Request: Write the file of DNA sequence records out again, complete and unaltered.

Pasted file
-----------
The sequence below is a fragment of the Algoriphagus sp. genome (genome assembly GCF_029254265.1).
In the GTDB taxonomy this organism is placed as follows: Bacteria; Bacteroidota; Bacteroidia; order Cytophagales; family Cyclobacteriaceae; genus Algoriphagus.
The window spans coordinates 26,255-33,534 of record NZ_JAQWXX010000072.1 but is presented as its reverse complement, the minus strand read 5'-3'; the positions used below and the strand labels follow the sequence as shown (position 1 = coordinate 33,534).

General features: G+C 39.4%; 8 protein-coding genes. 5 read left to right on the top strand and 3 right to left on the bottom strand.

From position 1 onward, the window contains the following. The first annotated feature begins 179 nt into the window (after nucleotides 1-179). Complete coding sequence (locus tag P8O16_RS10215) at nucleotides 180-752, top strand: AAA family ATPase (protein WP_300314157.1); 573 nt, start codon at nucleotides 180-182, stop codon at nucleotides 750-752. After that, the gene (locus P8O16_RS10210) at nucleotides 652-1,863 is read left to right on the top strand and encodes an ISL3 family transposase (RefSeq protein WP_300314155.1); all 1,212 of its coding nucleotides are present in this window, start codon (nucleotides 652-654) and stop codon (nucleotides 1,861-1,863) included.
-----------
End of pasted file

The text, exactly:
The sequence below is a fragment of the Algoriphagus sp. genome (genome assembly GCF_029254265.1).
In the GTDB taxonomy this organism is placed as follows: Bacteria; Bacteroidota; Bacteroidia; order Cytophagales; family Cyclobacteriaceae; genus Algoriphagus.
The window spans coordinates 26,255-33,534 of record NZ_JAQWXX010000072.1 but is presented as its reverse complement, the minus strand read 5'-3'; the positions used below and the strand labels follow the sequence as shown (position 1 = coordinate 33,534).

General features: G+C 39.4%; 8 protein-coding genes. 5 read left to right on the top strand and 3 right to left on the bottom strand.

From position 1 onward, the window contains the following. The first annotated feature begins 179 nt into the window (after nucleotides 1-179). Complete coding sequence (locus tag P8O16_RS10215) at nucleotides 180-752, top strand: AAA family ATPase (protein WP_300314157.1); 573 nt, start codon at nucleotides 180-182, stop codon at nucleotides 750-752. After that, the gene (locus P8O16_RS10210) at nucleotides 652-1,863 is read left to right on the top strand and encodes an ISL3 family transposase (RefSeq protein WP_300314155.1); all 1,212 of its coding nucleotides are present in this window, start codon (nucleotides 652-654) and stop codon (nucleotides 1,861-1,863) included.